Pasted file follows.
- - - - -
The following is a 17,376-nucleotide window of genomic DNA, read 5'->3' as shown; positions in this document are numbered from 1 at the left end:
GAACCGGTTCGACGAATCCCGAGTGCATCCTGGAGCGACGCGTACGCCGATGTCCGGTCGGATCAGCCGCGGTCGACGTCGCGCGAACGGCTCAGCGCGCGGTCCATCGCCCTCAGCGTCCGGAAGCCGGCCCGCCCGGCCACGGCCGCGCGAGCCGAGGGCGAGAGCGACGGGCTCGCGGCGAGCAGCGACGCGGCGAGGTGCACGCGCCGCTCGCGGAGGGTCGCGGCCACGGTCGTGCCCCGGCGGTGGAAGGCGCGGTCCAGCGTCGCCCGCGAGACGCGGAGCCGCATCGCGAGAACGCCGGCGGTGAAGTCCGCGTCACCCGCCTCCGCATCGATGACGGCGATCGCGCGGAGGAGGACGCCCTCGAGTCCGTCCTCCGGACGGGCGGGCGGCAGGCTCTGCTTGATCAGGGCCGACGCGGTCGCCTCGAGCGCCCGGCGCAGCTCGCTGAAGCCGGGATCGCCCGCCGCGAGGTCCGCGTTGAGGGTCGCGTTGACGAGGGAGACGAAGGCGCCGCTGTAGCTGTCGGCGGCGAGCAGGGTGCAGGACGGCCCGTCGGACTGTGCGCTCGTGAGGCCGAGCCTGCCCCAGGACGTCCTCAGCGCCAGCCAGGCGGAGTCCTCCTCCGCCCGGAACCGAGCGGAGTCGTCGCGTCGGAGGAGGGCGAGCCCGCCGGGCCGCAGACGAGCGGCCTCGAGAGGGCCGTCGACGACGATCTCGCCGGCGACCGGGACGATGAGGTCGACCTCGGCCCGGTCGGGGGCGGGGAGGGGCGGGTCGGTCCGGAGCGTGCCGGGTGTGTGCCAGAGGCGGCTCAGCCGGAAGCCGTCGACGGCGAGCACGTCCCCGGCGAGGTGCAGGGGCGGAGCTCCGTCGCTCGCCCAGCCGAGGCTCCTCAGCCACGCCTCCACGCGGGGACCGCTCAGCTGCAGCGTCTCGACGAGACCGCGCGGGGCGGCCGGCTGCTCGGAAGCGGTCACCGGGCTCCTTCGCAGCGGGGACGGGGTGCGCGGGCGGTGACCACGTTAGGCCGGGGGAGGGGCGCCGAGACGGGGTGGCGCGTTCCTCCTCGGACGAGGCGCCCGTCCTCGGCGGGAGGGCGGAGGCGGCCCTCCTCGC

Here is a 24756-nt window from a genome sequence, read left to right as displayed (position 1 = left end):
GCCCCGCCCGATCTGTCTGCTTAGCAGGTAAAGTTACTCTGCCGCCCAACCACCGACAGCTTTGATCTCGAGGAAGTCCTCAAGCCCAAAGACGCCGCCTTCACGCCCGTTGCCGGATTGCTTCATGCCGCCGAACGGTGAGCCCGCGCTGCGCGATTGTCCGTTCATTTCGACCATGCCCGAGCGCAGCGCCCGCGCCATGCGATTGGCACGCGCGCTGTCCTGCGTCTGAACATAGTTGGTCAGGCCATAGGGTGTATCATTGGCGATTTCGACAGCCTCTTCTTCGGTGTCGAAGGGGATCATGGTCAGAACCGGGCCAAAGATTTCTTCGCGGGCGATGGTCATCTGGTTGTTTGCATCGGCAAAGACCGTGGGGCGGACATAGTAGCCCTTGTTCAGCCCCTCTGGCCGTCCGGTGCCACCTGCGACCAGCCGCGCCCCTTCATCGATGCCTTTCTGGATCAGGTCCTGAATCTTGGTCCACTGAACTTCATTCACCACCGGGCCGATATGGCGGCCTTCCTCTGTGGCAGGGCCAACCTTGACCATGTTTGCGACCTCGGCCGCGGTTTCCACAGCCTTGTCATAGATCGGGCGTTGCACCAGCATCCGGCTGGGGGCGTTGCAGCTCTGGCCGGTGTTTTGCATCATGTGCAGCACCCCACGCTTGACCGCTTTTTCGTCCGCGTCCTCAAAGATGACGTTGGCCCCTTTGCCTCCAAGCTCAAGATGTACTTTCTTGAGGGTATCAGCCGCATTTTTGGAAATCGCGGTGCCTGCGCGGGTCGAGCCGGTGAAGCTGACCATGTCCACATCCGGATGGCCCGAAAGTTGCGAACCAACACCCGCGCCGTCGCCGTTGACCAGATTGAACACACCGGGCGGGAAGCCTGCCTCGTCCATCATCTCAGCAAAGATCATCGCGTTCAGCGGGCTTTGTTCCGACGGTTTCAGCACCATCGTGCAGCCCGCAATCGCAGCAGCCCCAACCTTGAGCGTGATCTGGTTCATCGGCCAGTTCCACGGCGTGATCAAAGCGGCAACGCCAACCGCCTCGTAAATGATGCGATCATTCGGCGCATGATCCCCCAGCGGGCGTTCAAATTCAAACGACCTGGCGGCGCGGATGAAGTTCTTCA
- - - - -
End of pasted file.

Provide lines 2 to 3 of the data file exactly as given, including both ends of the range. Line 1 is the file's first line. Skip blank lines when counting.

GAACCGGTTCGACGAATCCCGAGTGCATCCTGGAGCGACGCGTACGCCGATGTCCGGTCGGATCAGCCGCGGTCGACGTCGCGCGAACGGCTCAGCGCGCGGTCCATCGCCCTCAGCGTCCGGAAGCCGGCCCGCCCGGCCACGGCCGCGCGAGCCGAGGGCGAGAGCGACGGGCTCGCGGCGAGCAGCGACGCGGCGAGGTGCACGCGCCGCTCGCGGAGGGTCGCGGCCACGGTCGTGCCCCGGCGGTGGAAGGCGCGGTCCAGCGTCGCCCGCGAGACGCGGAGCCGCATCGCGAGAACGCCGGCGGTGAAGTCCGCGTCACCCGCCTCCGCATCGATGACGGCGATCGCGCGGAGGAGGACGCCCTCGAGTCCGTCCTCCGGACGGGCGGGCGGCAGGCTCTGCTTGATCAGGGCCGACGCGGTCGCCTCGAGCGCCCGGCGCAGCTCGCTGAAGCCGGGATCGCCCGCCGCGAGGTCCGCGTTGAGGGTCGCGTTGACGAGGGAGACGAAGGCGCCGCTGTAGCTGTCGGCGGCGAGCAGGGTGCAGGACGGCCCGTCGGACTGTGCGCTCGTGAGGCCGAGCCTGCCCCAGGACGTCCTCAGCGCCAGCCAGGCGGAGTCCTCCTCCGCCCGGAACCGAGCGGAGTCGTCGCGTCGGAGGAGGGCGAGCCCGCCGGGCCGCAGACGAGCGGCCTCGAGAGGGCCGTCGACGACGATCTCGCCGGCGACCGGGACGATGAGGTCGACCTCGGCCCGGTCGGGGGCGGGGAGGGGCGGGTCGGTCCGGAGCGTGCCGGGTGTGTGCCAGAGGCGGCTCAGCCGGAAGCCGTCGACGGCGAGCACGTCCCCGGCGAGGTGCAGGGGCGGAGCTCCGTCGCTCGCCCAGCCGAGGCTCCTCAGCCACGCCTCCACGCGGGGACCGCTCAGCTGCAGCGTCTCGACGAGACCGCGCGGGGCGGCCGGCTGCTCGGAAGCGGTCACCGGGCTCCTTCGCAGCGGGGACGGGGTGCGCGGGCGGTGACCACGTTAGGCCGGGGGAGGGGCGCCGAGACGGGGTGGCGCGTTCCTCCTCGGACGAGGCGCCCGTCCTCGGCGGGAGGGCGGAGGCGGCCCTCCTCGC

Here is a 24756-nt window from a genome sequence, read left to right as displayed (position 1 = left end):